By the very nature of the data type, processing it can require massive amounts of storage, which can be difficult to manage. It's also very expensive. Time series databases have tooling to aggregate data into predetermined time periods and to eliminate any data streams as needed. There are also compression algorithms that optimize data storage.
3. Lightning-fast data queries
A TSDB can also make it easy to query and retrieve data based on specific periods. Imagine that you can't remember the title of a book you recently read, but you know it was three months ago. Time series databases can help you figure out what the book was without having to use a bunch of wildcard searches.
Using a time series database, you can quickly find information based on timeframe.
Common time series database use cases
1. Store and access IoT data
Most IoT deployments — like connected water, energy, and temperature meters — involve constant data collection and reporting at regular intervals. Time series analysis can provide timestamped data points for identifying patterns, average usage, and inefficiencies.
For example, a connected pH meter connected to a TSDB might tell a technician tasked with maintaining a specific pH level that a certain vat of water is becoming too acidic. IoT endpoints also collect massive amounts of data, requiring highly scalable time series databases.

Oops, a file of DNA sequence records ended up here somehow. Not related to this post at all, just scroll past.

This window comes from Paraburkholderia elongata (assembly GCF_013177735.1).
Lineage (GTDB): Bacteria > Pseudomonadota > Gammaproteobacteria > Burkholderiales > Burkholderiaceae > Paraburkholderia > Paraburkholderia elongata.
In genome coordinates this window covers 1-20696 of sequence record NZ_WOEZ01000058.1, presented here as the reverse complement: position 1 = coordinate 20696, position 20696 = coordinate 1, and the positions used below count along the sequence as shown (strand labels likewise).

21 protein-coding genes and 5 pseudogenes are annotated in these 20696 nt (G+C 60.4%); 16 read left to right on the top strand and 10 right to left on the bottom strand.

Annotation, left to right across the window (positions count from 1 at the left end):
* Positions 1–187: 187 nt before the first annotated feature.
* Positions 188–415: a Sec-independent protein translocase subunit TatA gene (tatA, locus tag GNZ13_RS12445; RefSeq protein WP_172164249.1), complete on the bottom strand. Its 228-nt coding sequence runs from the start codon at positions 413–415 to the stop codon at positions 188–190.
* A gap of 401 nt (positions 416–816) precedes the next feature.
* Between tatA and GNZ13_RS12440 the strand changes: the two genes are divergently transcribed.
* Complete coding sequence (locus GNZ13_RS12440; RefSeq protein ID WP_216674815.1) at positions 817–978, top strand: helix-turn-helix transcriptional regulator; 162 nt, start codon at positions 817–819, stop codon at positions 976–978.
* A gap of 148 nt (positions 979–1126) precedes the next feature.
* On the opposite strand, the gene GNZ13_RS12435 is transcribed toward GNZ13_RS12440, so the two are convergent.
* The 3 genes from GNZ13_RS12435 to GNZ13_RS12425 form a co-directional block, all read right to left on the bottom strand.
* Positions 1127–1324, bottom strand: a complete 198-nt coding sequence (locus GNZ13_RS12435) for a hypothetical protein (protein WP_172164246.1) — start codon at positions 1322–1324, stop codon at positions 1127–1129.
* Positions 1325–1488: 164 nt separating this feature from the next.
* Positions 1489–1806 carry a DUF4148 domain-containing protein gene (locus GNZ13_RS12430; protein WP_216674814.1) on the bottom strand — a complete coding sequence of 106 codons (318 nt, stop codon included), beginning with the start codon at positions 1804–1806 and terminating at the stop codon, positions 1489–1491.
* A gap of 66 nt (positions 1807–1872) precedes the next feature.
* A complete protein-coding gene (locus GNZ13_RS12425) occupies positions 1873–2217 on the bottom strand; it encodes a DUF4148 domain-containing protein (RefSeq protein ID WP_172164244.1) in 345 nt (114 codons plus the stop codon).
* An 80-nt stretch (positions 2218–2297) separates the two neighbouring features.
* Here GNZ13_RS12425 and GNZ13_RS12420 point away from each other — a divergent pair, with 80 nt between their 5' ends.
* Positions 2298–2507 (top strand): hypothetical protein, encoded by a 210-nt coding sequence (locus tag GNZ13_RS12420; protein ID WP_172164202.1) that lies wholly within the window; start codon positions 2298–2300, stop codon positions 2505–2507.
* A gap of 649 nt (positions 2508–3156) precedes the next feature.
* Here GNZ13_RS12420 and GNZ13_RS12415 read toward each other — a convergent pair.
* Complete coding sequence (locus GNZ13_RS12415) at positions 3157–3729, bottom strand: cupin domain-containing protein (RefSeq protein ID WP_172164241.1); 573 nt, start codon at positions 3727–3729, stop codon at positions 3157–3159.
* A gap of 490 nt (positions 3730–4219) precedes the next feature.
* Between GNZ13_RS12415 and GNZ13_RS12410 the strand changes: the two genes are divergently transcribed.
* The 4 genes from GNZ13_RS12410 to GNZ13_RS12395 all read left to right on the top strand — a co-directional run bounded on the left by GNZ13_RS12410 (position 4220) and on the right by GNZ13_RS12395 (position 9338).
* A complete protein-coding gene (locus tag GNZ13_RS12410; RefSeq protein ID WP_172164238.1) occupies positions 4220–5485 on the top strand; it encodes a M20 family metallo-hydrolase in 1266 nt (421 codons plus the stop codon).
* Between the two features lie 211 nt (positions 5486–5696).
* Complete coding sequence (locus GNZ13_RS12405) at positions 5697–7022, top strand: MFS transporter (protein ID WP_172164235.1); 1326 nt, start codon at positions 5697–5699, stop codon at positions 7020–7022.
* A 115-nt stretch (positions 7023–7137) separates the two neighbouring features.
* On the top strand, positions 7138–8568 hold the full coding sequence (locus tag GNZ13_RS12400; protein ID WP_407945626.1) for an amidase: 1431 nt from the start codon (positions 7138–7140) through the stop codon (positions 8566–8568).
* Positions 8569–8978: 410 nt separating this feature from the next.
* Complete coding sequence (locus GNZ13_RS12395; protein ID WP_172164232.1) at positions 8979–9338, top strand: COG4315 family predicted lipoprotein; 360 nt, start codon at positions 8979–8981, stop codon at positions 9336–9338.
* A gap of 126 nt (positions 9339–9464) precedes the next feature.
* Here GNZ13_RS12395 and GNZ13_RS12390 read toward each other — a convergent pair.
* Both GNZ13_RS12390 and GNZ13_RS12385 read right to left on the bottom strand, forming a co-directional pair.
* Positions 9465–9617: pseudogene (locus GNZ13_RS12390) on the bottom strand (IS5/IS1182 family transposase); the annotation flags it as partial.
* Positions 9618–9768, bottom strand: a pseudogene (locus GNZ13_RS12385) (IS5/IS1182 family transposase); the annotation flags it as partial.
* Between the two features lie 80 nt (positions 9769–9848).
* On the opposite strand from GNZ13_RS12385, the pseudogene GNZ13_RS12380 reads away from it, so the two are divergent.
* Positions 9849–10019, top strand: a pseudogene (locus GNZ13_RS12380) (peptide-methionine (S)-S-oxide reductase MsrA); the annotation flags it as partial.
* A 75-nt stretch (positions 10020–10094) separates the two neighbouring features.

2. Monitor web services, applications and infrastructure
TSDBs can measure the performance of a company's applications and services. For example, the open source monitoring system Prometheus is a time series database that enables developers to keep tabs on performance trends over time. This enables them to easily detect when problems are occuring, which then allows them to plan maintenance and rapidly respond to incidents to sustain an optimal user experience.
Some web and mobile applications store the events within their app in a TSDB (such as a button click, playing a video or sharing some content). With this data they can map a user’s journey, identify frustrations or performance bottlenecks and enhance the user experience.
3. Understand financial trends
Using time series data to accurately predict financial trends is very difficult. However, a TSDB can provide a wealth of contextual data to help analysts. Let’s take the stock market as an example; a sudden increase in airline stock may coincide with holiday travel. Or an executive leadership purge may spook investors, causing a stock to temporarily tumble. Time series databases make it easy to cross-reference data, providing a richer, clearer picture.